If 8-minute abs produce results we’re happy with (they don’t unless they’re paired with a carbless husk of an existence), then what can be achieved in 7 minutes? Or even 6?
So, when discussing the ubiquitous 5″ sock, I think it’s worth asking first, why not 4″? You know? Why not 3″? And the reason is that, before you know it, you’re in an ankle sock, it’s 1998, and you’re wondering what happened to grunge rock and wishing Leo DiCaprio didn’t have to die in the summer’s biggest movie. No Leo! No!
The 5″ sock is a product of the influential sock-industrial complex, a loose coalition (really a junta) of sock and government groups who make sure America’s cycling enthusiasts have a constant need to buy socks. Before the 5″ sock appeared, most folks were perfectly happy with that “ankle” sock, a lighter, more aerodynamic alternative, or even the scandalously almost-not-there “no show” sock. Consider the tan lines produced by either of those socks, and it’s clear they were/are superior to the 5″, and yet, here we are, talking about 5″ socks.
Some alternate names for this sock are: the shame sock, the modern tube sock, the reverse scuba sock, and the Vegas buffet (i.e. something that is ostentatiously larger than it needs to be).
What does a sock even do?
My understanding of sock technology is that it was developed to great a protective barrier between your filthy, stinky feet and the inside of your innocent shoe. Without the sock, the shoe becomes untenably awful much too early in its lifecycle. As an add-on value, you get fewer blisters with the insulating layer. It’s one of those win-wins that sales people are always on about.
Strictly speaking, to achieve these two readily apparent design goals, you need a sock that rises above the collar of the shoe, ergo the ankle sock. The “ankler” (Its nickname in the sock drawer) will even keep your upper tarsals warm, if such a thing is required, rising as it does to just above the pant-shoe gap.
Of course, on a bicycle, the pant-shoe gap is only a thing in winter time. The rest of the year, you’re in some sort of short pant that removes the need for tarsal warming. I suppose there is some future cyclo-temporal-state in which riders don short pants and then pull on thigh-high socks, eliminating the need for tights, leg warmers, knee warmers, and any sense of shame. This is the sort of airtight and yet useless logic the sock-industrial complex employs to shift the velo zeitgeist and subsequently, serious units on the bike shop floor.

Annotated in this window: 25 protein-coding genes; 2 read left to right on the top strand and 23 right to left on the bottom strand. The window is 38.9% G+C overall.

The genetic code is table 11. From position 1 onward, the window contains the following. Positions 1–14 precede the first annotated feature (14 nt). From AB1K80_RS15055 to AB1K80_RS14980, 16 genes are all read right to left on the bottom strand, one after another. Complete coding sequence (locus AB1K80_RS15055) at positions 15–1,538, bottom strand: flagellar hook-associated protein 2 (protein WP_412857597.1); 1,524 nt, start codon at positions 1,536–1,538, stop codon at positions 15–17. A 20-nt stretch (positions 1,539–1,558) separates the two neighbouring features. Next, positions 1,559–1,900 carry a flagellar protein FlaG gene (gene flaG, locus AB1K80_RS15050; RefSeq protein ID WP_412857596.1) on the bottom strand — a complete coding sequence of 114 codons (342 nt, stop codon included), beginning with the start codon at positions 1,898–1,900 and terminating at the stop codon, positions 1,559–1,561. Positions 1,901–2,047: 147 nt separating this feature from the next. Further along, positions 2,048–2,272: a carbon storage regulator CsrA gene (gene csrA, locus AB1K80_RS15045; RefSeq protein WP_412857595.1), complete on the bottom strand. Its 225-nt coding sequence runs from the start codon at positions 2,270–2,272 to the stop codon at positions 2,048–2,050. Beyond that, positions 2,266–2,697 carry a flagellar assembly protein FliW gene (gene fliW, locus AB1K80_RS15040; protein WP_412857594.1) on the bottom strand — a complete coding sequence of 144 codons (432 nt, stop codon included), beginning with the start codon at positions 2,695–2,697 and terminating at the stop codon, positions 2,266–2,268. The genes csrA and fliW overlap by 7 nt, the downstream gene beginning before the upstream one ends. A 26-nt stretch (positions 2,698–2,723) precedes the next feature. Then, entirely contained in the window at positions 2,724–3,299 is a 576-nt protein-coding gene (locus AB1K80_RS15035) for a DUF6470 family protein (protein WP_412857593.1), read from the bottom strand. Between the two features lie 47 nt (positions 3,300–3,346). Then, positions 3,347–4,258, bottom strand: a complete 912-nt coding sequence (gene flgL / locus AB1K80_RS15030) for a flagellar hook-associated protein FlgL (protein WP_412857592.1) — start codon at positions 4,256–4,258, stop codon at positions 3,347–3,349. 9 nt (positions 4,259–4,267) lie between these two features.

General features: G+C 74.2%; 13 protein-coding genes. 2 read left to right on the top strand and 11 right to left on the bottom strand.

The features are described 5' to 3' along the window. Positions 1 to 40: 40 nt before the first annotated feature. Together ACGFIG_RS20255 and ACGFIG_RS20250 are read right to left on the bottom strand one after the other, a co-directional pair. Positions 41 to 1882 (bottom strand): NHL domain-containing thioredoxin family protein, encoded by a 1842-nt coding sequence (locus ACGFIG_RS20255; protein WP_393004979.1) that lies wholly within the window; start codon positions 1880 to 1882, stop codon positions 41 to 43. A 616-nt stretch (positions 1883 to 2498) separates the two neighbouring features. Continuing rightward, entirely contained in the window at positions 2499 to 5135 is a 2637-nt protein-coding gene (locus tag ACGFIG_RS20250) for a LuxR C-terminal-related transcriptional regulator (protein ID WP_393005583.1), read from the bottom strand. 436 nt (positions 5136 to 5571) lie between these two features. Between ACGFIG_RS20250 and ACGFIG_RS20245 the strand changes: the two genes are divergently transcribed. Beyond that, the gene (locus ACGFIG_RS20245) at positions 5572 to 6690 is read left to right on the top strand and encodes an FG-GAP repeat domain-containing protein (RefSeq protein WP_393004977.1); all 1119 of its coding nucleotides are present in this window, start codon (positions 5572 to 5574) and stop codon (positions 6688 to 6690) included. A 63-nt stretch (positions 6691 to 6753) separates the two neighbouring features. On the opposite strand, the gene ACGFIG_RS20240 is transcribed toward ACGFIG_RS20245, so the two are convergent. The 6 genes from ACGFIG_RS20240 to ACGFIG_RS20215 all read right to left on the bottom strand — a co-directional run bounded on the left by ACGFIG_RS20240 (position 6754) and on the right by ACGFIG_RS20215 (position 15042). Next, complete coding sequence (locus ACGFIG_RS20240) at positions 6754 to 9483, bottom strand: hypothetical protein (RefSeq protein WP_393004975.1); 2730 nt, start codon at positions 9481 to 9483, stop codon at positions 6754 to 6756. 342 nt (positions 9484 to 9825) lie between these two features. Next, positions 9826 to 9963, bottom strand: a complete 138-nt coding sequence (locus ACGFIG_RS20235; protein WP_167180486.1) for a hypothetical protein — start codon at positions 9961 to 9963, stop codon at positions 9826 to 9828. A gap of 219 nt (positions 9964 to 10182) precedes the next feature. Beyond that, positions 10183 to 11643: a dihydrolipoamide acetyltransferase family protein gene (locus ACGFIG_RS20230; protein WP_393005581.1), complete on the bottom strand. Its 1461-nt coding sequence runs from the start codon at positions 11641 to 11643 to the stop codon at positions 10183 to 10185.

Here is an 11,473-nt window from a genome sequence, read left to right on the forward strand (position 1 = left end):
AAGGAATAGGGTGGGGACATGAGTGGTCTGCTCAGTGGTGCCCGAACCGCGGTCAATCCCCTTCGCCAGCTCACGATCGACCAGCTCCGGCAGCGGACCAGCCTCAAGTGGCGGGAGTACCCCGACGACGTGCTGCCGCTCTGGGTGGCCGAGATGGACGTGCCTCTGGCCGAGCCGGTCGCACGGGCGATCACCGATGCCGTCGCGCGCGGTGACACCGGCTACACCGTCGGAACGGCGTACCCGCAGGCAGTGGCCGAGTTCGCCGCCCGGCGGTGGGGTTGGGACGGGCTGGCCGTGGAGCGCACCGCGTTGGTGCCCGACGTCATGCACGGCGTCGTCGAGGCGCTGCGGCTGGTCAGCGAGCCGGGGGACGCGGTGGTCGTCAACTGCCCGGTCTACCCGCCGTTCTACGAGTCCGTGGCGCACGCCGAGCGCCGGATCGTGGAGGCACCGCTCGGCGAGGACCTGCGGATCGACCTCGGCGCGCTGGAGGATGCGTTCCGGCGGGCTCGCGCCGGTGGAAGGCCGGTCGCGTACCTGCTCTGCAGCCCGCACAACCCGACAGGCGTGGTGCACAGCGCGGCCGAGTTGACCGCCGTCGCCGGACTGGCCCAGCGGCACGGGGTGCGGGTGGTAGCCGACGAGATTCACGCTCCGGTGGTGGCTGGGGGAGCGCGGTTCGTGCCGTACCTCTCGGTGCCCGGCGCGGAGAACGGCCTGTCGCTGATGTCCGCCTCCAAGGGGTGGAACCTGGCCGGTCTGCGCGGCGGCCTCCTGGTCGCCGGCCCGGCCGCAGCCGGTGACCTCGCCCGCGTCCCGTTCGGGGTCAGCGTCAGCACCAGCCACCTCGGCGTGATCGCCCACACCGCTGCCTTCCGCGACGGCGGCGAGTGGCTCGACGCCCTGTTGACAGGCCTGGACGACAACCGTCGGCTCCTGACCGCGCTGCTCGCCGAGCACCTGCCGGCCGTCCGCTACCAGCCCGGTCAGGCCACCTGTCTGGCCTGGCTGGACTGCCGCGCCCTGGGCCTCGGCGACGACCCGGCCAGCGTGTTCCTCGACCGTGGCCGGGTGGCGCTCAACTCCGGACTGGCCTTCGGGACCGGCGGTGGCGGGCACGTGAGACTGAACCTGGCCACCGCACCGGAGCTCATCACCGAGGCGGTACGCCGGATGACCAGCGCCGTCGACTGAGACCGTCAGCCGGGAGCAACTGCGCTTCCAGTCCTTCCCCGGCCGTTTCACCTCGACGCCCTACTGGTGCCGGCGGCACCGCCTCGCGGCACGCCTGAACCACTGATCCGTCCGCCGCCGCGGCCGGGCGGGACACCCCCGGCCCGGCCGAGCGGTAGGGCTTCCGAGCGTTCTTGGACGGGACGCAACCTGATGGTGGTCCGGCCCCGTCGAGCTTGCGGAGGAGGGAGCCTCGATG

But back to the 5″ sock.
I think we’ve established that it is a pointless variation on the foot insulating theme. The extra 3″ of sock do nothing for you but move your tan line to a spot even more ridiculous, and of course serve as yet another reason for passing motorists to shake their heads and wonder WTF is wrong with cyclists. It’s wasteful too, adding that extra fabrics. Think of the rainforest. Think of the whales.
Regular readers will wonder why it is that I’ve set my troops out on this particular hill and girded them for a protracted siege, especially given the popularity of this sock height. Michael “Cush” Cushionbury, of this very same publication, is an ardent supporter of the 5″ movement and gleefully proclaims me an unstylish boob each time I question the wisdom of all those extra inches. I will point out two facts here in defense of my position: 1) Cush prefers cats to dogs, and 2) I was an unstylish boob long before the 5″ sock was ever a thing you could buy in a bike store.
The truth is, 5″ socks don’t look good on me. I have short, bowed legs, and tall socks accentuate the hobbit-ish-ness of my physique. There. I said it. But none of that invalidates the critiques above. If anything, it adds the “tyranny of the tall” to the long list of the 5″-er’s sins. I’d say we have quite enough tyranny these days without bringing our footwear into the mix, wouldn’t you?
What is undeniably true is that we will all move on, because product must move and styles must change. Will socks go even taller? Will Padraig go down to his garage, retrieve the box full of ankle socks stowed wistfully there, and return them to their rightful place in his drawer? How many of our regular editorial meetings will feature this argument? I can tell you that it comes up a lot, and is quite possibly a cypher for deeper and more meaningful issues we can’t bring ourselves to discuss, like the use of the word ‘gilet,’ when really we mean ‘vest.’